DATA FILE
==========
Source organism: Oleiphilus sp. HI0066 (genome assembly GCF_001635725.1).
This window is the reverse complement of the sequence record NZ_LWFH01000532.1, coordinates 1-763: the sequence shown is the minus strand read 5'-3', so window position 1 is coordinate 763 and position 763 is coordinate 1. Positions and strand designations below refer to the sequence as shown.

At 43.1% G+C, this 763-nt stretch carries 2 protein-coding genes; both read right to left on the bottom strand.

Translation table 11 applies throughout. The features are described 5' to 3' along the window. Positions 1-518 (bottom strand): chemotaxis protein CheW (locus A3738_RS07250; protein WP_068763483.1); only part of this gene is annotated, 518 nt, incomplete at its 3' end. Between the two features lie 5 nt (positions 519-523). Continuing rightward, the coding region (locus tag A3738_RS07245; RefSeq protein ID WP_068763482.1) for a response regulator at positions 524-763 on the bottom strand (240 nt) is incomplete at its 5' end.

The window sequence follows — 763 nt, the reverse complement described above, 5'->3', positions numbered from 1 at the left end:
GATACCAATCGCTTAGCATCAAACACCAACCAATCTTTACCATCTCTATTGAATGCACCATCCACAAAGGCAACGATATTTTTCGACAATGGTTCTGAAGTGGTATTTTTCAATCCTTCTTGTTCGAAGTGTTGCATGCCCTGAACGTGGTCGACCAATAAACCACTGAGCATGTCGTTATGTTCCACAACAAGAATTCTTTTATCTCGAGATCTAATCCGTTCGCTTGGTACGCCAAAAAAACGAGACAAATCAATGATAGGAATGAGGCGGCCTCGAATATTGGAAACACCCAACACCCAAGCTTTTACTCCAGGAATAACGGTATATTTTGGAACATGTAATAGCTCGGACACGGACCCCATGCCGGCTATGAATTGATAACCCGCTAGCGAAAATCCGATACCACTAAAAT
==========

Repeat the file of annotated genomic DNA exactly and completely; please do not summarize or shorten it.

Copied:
Source organism: Oleiphilus sp. HI0066 (genome assembly GCF_001635725.1).
This window is the reverse complement of the sequence record NZ_LWFH01000532.1, coordinates 1-763: the sequence shown is the minus strand read 5'-3', so window position 1 is coordinate 763 and position 763 is coordinate 1. Positions and strand designations below refer to the sequence as shown.

At 43.1% G+C, this 763-nt stretch carries 2 protein-coding genes; both read right to left on the bottom strand.

Translation table 11 applies throughout. The features are described 5' to 3' along the window. Positions 1-518 (bottom strand): chemotaxis protein CheW (locus A3738_RS07250; protein WP_068763483.1); only part of this gene is annotated, 518 nt, incomplete at its 3' end. Between the two features lie 5 nt (positions 519-523). Continuing rightward, the coding region (locus tag A3738_RS07245; RefSeq protein ID WP_068763482.1) for a response regulator at positions 524-763 on the bottom strand (240 nt) is incomplete at its 5' end.

The window sequence follows — 763 nt, the reverse complement described above, 5'->3', positions numbered from 1 at the left end:
GATACCAATCGCTTAGCATCAAACACCAACCAATCTTTACCATCTCTATTGAATGCACCATCCACAAAGGCAACGATATTTTTCGACAATGGTTCTGAAGTGGTATTTTTCAATCCTTCTTGTTCGAAGTGTTGCATGCCCTGAACGTGGTCGACCAATAAACCACTGAGCATGTCGTTATGTTCCACAACAAGAATTCTTTTATCTCGAGATCTAATCCGTTCGCTTGGTACGCCAAAAAAACGAGACAAATCAATGATAGGAATGAGGCGGCCTCGAATATTGGAAACACCCAACACCCAAGCTTTTACTCCAGGAATAACGGTATATTTTGGAACATGTAATAGCTCGGACACGGACCCCATGCCGGCTATGAATTGATAACCCGCTAGCGAAAATCCGATACCACTAAAAT